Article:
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The suffrage awarded to women allowed them to enjoy a high level of financial freedom. A body of surviving accounts and contracts show that they received the same rewards as men for the same work and both royal and non-royal female citizens could own property and make wills.

Possessions, property and debt acquired by a woman through labour or inheritance was seen as separate from her husband and if she became a widow, she was entitled to inherit one third of the property they jointly owned, with the rest divided between the late husband’s children and siblings.
Despite their freedoms, Egyptian women were most commonly bestowed with the title of ‘Lady of the House’ and were expected to run the home and bear children. For poorer families, large numbers of offspring were necessary to provide extra sources of labour and income but for the wealthy few, this was less of an obstacle.

With both male and female servants to tend to daily chores and child rearing, richer women spent much of their time in leisure pursuits like listening to music, taking care of their pets, playing board games, eating good food and drinking fine wines.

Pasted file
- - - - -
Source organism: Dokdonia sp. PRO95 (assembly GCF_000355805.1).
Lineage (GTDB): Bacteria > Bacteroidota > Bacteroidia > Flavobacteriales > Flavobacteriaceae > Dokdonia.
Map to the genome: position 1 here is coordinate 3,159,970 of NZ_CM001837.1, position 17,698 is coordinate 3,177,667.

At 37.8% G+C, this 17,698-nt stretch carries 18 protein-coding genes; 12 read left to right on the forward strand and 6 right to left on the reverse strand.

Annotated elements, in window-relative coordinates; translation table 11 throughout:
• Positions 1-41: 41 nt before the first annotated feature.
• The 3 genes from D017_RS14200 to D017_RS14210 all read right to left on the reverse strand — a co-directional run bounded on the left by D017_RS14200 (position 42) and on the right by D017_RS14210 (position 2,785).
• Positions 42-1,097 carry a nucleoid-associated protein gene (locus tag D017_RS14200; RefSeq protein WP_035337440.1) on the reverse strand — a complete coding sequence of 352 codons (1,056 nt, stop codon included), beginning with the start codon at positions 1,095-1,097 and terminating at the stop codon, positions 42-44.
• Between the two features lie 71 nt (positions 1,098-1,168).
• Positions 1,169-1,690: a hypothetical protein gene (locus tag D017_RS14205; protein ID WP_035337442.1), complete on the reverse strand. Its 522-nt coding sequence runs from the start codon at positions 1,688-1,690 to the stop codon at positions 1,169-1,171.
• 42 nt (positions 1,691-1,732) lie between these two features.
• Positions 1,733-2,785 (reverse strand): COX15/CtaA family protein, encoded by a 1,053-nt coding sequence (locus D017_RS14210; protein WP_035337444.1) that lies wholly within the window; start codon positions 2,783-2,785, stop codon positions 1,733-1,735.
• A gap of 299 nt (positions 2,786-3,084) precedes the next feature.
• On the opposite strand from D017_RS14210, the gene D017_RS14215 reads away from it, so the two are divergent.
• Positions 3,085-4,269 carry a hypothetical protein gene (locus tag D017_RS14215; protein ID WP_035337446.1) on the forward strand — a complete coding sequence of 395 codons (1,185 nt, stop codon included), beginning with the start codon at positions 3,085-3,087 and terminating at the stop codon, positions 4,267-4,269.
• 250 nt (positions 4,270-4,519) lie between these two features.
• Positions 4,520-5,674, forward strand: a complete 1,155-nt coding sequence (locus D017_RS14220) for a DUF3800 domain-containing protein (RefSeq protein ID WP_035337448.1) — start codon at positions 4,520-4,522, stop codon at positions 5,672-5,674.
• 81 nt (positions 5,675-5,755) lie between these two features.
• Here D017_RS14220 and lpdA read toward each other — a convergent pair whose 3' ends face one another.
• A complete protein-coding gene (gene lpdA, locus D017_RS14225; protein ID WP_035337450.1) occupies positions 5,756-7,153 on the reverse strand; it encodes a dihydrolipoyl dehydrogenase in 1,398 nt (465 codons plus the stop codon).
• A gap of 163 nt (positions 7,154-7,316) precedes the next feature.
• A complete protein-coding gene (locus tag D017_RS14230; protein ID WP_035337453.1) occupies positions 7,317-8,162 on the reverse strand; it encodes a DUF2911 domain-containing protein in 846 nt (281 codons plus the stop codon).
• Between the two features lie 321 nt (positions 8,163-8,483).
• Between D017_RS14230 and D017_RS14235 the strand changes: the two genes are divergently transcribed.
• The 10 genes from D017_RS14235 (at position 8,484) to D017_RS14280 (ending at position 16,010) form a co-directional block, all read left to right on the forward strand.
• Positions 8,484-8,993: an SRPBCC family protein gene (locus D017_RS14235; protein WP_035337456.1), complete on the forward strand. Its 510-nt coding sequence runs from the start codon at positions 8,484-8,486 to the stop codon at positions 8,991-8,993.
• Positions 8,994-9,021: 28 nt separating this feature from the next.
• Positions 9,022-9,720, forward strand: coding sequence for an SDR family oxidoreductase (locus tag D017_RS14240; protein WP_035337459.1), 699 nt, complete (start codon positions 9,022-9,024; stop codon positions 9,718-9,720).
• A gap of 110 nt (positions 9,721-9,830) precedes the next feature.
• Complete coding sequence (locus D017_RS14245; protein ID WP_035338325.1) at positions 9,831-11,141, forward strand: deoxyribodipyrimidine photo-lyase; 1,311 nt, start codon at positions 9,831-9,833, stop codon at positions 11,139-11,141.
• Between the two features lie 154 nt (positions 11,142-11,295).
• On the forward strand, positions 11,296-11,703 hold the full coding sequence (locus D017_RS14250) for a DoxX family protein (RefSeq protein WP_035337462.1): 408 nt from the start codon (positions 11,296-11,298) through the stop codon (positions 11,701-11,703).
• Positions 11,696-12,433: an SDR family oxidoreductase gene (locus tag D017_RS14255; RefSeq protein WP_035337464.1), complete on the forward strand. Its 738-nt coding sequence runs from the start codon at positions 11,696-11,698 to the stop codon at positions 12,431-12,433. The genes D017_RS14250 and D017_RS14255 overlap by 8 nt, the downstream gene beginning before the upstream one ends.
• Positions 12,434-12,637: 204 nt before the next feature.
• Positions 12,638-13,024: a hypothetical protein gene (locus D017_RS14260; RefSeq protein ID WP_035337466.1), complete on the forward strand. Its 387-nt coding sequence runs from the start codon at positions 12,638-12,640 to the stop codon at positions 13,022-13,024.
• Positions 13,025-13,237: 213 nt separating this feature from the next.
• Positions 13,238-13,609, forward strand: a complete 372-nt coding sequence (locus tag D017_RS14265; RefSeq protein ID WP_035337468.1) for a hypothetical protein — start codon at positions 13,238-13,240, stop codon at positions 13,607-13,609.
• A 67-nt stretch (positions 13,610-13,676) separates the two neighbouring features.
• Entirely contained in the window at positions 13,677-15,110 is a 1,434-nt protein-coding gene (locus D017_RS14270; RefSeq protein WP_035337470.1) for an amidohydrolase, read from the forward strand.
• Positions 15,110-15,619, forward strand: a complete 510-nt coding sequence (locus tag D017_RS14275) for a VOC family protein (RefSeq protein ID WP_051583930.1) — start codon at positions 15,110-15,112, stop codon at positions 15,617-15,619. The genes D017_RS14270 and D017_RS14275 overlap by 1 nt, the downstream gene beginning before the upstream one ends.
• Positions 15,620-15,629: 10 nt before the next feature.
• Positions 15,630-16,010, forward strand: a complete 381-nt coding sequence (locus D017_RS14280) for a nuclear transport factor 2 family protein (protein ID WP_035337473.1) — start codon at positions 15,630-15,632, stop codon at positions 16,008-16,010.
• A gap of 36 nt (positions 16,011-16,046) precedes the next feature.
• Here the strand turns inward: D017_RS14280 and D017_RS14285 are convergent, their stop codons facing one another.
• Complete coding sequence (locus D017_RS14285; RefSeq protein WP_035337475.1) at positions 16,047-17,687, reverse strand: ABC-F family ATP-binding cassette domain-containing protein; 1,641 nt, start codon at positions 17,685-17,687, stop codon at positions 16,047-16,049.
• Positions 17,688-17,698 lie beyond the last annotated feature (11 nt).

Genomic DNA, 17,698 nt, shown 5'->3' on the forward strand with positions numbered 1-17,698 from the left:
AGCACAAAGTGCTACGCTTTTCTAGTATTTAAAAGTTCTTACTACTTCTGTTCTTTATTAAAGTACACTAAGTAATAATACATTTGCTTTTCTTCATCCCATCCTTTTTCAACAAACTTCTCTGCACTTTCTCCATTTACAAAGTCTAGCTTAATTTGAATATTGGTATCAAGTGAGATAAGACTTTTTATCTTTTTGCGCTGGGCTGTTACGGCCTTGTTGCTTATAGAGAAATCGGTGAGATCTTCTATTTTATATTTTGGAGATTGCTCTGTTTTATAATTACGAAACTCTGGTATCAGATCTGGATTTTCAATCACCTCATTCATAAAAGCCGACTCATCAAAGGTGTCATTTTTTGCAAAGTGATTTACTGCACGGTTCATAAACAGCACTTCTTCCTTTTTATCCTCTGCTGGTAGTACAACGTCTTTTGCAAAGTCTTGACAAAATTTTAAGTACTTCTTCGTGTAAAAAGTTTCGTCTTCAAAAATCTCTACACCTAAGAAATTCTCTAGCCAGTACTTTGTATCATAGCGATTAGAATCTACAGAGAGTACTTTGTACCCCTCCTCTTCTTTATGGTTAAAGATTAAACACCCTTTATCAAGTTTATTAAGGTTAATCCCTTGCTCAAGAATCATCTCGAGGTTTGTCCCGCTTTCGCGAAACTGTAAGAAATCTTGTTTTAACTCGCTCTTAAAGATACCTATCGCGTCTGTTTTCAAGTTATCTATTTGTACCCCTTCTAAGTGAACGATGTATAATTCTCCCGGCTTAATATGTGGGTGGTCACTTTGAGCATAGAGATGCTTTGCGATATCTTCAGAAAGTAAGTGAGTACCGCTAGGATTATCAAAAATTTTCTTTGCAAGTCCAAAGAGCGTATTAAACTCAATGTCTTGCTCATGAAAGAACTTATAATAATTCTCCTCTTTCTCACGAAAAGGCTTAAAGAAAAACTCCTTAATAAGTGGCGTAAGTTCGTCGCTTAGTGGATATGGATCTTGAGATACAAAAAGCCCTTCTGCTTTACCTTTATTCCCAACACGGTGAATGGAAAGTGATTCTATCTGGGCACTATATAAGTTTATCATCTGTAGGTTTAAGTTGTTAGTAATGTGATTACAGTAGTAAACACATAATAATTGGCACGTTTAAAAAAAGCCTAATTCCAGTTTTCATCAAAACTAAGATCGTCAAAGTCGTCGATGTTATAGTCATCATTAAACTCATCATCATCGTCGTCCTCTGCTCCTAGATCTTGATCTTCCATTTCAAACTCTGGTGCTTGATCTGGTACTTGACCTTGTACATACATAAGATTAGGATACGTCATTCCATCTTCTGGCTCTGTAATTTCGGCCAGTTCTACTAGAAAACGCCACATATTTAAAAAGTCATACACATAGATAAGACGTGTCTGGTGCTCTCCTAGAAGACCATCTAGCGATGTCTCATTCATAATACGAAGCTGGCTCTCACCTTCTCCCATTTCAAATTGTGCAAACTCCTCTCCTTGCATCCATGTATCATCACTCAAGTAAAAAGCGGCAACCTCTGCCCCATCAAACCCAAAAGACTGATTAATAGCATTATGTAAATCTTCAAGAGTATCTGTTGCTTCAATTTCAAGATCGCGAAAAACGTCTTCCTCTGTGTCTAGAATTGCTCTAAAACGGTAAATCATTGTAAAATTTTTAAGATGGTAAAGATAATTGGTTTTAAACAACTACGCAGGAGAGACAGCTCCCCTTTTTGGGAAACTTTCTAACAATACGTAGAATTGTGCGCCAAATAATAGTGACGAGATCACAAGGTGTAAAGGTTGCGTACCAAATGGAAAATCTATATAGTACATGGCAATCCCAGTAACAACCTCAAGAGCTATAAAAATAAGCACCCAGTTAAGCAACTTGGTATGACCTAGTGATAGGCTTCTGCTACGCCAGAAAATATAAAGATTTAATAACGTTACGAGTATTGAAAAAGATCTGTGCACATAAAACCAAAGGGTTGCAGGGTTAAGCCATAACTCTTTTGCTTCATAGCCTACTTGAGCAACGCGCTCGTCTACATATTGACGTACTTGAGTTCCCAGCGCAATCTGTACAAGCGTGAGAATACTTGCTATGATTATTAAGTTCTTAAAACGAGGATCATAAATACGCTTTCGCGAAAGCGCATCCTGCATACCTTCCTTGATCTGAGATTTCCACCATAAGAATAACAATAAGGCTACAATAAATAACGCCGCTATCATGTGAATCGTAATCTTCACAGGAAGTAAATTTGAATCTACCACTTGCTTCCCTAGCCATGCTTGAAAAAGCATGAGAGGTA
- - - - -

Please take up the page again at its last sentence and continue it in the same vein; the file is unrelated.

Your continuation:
It is as mothers, sisters, wives and daughters to pharaohs, that royal women were most influential to the state. This is reflected in the scale of monuments they had put up in their name and the fact that they were often buried within pyramid complexes Dr Fletcher argues.

Pharaohs also had a host of ‘minor wives’, who often were able to wield some influence and as succession did not necessarily go to the eldest son, they had the opportunity to become mother to a pharaoh.
Pharaohs would often have a host of women known as ‘Ornaments of the King’ who were chosen for their beauty and employed to entertain with singing and dancing. Although this seems more in keeping with treatment of women elsewhere, in Egypt, they were important participants in court life and were active in royal functions, state events and religious ceremonies.

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Women's History Magazine


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